Noyes usually did not attend the evening meetings. Due to his chronic throat problems, he preferred to hold court in the Upper Sitting Room during the day and to speak softly to a small gathering about his ideas for revitalizing the Community spirit.  His words were always noted and reported in the evening meetings, which usually prompted a Community discussion.

Upper Sitting Room

As Harriet Worden reported,  he promised to attend the evening meetings when the children were present.  But he  cautioned the parents of the children to delight in the presence of the children, but not to interfere with their relationship with everyone in the Community.

In upcoming days in Harriet’s journal, she will describe many appearances and performances by the children and the delight by all members in the presence of the children of the Community meetings.  Many of these events took place not in the Big Hall where the  7PM meetings took place, but in the Upper Sitting Room where Noyes presided, below his bedroom in the North Tower.

Community Song

Oneida Community in the early 1860s

Tony Wonderley, the excellent curator of the Oneida Community Mansion House, put a CD in my mail box here at the Mansion House.  On it was a recording of The Braes o’ Balquihidder, a Scottish song  written by Robert Tannahill (17441810). The reason for the early Christmas gift is that this is the tune that the Oneida Community’ song is based on and Tony wanted me to hear it.  It is quite lovely. It is wonderful to imagine the Community singing the Community Song to this tune in the Big Hall.

It is very probable that this song was the original melody for Wild Mountain Thyme.  “The Braes o’ Balquihidder” appeared twice in R.A. Smith’s Scottish Minstrel (18211824) – Vol I, p. 49 and Vol. IV, p. 89.  The latter air is a modification of the first and is called “The Three Carles o’ Buchanan.”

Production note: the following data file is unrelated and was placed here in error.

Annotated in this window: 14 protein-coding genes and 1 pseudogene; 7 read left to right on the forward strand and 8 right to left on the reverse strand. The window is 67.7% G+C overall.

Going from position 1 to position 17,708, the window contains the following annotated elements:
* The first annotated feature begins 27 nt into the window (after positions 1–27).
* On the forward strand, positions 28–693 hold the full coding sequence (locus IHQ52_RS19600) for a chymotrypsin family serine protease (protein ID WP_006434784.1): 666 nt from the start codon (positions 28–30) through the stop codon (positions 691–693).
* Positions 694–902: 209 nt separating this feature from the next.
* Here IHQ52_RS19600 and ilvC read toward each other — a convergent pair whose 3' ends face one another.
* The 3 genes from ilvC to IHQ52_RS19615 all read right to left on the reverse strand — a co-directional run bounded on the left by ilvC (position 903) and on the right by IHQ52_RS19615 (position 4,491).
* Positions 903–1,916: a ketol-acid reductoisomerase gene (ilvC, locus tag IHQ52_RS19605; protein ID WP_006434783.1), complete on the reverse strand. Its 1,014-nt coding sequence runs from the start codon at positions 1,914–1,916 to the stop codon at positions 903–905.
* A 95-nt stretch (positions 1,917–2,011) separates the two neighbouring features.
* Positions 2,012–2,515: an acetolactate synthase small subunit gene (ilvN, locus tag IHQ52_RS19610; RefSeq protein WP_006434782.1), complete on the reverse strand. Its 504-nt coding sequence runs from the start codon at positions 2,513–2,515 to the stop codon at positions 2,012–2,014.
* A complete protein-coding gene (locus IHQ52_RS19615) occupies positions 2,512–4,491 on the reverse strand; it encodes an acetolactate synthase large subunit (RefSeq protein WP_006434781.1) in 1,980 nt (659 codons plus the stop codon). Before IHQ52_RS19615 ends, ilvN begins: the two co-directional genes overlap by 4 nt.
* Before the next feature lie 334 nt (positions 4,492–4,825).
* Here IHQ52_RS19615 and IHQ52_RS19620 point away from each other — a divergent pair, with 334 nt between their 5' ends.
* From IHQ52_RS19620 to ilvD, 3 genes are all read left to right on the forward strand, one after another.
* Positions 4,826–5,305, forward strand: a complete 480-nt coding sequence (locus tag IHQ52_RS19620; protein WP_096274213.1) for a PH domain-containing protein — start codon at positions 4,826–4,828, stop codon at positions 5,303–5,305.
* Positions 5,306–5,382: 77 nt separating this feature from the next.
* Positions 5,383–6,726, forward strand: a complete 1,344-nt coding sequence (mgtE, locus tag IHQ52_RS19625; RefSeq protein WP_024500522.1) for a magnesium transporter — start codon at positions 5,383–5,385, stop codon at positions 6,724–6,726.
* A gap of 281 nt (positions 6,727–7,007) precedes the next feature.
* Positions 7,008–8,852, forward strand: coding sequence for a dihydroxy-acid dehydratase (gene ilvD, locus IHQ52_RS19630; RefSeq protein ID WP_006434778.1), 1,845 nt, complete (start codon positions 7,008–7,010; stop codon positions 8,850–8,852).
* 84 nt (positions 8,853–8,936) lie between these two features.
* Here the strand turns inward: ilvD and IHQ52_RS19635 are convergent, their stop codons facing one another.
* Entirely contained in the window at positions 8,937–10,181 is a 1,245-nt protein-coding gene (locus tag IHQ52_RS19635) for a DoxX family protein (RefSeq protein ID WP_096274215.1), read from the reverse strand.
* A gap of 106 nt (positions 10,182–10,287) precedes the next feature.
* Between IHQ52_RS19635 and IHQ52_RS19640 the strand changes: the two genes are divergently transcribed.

Irish traditional singer Elizabeth Cronin sang this song, too, but the tune was quite different. In The Songs of Elizabeth Cronin (Daubhi O Croinin, pub. 1999), the notes say “the song was composed  by the Scottish poet Robert Tannahill and set to music by R.A. Smith.” This might be the first version of Smith’s tune.

Balquihidder is pronounced bal’-wither.  The village of Balquidder lies in central Scotland and is mainly known for being the burial place of Rob Roy.  To this day the entire village consists of a cemetery and church ruins, a community center, a B&B, a shop or two and some absolutely breathtaking scenery.

Here is the recording of The Braes o’ Balquihidder …. Braes o’ Balquhidder

Here is the recording of the song Wild Mountain Thyme sung by The Byrds in the 1960s.  The melody is clearly based on the The Braes o’ Balquihidder ….  Wild Mountain Thyme

Here are the lyrics that the Oneida Community wrote to the melody of The Braes o’ Balquihidder ….

Community Song

Let us go, brothers, go

To the Eden of heart-love,

Where the fruits of life grow,

And no death e’er can part love;

Where the pure currents flow

From all gushing hearts together,

And the wedding of the Lamb

Is the feast of joy forever.

Let us go, brothers, go!


We will build us a dome

On our beautiful plantation,

And we’ all have one home,

And one family relation;

We’ll battle with the wiles

Of the dark world of Mammon,

And return with it’s spoils

To the home of our dear ones.

Let us go, brothers, go!


When the rude winds of wrath

Idly rave round our dwelling,

And the slanderer’s breath

Like a simoon is swelling,

Then so merrily we’ll sing

As the storm blusters o’er us,

Til the very heavens ring

With our hearts joyful chorus.

Let us go, brothers, go!


Now love’s sunshine begun,

And the spirit-flowers are blooming;

And the feeling that we’re one

All our hearts is perfuming;

Towards one home let us all

Set our faces together

Where true love shall dwell

In peace and joy forever.

Let us go, brothers, go!